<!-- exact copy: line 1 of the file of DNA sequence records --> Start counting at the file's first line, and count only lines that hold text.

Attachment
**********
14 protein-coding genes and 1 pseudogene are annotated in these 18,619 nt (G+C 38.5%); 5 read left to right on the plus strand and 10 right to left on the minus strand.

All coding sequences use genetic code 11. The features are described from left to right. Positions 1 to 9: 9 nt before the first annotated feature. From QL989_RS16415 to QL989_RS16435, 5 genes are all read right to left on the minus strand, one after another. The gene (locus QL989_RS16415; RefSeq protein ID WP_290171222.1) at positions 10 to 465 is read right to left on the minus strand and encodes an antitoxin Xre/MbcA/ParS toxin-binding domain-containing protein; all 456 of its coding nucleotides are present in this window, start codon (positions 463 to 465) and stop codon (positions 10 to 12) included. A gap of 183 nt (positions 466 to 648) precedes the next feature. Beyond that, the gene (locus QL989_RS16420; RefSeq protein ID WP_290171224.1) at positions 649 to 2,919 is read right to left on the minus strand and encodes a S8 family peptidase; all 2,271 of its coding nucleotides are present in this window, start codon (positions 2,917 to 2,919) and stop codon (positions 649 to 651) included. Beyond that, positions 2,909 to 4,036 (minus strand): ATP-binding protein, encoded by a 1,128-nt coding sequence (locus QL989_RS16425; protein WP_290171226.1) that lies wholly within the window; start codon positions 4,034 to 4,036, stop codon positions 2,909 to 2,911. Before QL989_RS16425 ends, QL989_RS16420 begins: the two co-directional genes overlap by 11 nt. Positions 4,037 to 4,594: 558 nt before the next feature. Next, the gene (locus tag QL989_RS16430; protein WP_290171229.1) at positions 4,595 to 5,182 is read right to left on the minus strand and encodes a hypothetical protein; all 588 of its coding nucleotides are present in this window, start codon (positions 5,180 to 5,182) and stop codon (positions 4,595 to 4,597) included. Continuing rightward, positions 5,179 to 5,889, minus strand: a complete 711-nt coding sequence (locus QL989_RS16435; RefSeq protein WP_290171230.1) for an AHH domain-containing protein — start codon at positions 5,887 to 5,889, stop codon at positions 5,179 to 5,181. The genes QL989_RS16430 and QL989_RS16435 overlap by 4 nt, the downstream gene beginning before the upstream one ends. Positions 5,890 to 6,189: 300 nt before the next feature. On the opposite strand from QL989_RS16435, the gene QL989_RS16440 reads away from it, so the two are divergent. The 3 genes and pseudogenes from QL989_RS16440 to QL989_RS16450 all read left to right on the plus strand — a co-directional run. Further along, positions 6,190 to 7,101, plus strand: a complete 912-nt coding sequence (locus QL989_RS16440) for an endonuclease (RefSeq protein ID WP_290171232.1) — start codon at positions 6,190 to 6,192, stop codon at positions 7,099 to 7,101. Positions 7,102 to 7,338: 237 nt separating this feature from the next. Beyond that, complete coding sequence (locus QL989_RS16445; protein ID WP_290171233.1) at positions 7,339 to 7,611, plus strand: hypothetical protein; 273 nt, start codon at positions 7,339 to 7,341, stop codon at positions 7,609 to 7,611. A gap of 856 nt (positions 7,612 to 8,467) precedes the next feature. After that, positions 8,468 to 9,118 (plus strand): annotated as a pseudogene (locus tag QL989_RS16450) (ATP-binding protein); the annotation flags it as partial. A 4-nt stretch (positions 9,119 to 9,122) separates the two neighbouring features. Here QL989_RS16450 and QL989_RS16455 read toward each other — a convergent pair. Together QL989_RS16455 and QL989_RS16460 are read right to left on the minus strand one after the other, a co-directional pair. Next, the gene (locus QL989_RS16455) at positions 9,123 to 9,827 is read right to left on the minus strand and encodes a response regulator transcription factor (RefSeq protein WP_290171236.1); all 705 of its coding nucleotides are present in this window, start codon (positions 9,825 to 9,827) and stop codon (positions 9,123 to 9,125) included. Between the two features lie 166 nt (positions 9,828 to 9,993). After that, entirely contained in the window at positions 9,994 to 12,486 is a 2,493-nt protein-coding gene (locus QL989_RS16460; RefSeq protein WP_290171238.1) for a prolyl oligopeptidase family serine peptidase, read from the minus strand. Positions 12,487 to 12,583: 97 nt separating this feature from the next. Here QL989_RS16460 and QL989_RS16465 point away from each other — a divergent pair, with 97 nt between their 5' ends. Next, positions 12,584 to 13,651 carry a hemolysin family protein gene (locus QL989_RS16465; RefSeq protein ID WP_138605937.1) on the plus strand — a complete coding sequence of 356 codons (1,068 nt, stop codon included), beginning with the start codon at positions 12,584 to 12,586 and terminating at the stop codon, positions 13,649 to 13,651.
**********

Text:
14 protein-coding genes and 1 pseudogene are annotated in these 18,619 nt (G+C 38.5%); 5 read left to right on the plus strand and 10 right to left on the minus strand.